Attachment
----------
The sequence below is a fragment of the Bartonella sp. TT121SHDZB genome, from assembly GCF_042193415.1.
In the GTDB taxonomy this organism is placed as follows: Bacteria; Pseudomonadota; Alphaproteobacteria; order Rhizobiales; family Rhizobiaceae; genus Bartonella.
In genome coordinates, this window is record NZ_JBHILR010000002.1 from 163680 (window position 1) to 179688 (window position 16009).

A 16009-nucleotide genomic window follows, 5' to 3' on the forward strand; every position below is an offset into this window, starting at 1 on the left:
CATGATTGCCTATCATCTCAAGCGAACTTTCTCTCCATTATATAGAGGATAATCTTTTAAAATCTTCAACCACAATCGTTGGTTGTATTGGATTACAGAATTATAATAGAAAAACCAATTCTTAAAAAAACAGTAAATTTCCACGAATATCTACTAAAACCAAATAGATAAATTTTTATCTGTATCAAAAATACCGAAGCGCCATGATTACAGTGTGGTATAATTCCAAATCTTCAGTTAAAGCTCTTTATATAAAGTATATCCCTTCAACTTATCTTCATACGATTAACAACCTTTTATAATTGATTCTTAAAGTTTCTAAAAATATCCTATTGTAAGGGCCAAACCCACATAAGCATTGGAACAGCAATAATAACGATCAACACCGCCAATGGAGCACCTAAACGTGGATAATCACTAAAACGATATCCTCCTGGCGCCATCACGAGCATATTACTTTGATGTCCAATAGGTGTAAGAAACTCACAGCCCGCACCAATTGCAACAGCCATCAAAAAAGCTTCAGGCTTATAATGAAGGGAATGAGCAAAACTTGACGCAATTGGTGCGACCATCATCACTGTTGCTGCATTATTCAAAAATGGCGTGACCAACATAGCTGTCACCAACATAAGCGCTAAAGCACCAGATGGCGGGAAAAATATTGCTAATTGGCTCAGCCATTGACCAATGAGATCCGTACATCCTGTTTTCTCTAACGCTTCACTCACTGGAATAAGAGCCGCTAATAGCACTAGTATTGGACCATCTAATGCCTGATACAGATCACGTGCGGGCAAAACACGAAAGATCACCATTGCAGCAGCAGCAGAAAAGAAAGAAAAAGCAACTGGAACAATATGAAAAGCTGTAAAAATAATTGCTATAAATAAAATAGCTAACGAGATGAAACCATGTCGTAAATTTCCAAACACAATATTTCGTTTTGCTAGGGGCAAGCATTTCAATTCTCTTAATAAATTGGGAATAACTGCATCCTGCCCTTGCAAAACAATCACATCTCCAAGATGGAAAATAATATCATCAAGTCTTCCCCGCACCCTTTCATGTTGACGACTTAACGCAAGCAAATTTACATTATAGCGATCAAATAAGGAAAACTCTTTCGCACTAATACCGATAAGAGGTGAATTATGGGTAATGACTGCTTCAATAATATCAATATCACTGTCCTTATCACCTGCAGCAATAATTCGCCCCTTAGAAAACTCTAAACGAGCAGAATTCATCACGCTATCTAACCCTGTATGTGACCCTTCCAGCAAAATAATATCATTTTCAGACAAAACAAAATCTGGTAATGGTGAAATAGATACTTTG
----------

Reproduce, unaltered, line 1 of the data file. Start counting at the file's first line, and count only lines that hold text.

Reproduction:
The sequence below is a fragment of the Bartonella sp. TT121SHDZB genome, from assembly GCF_042193415.1.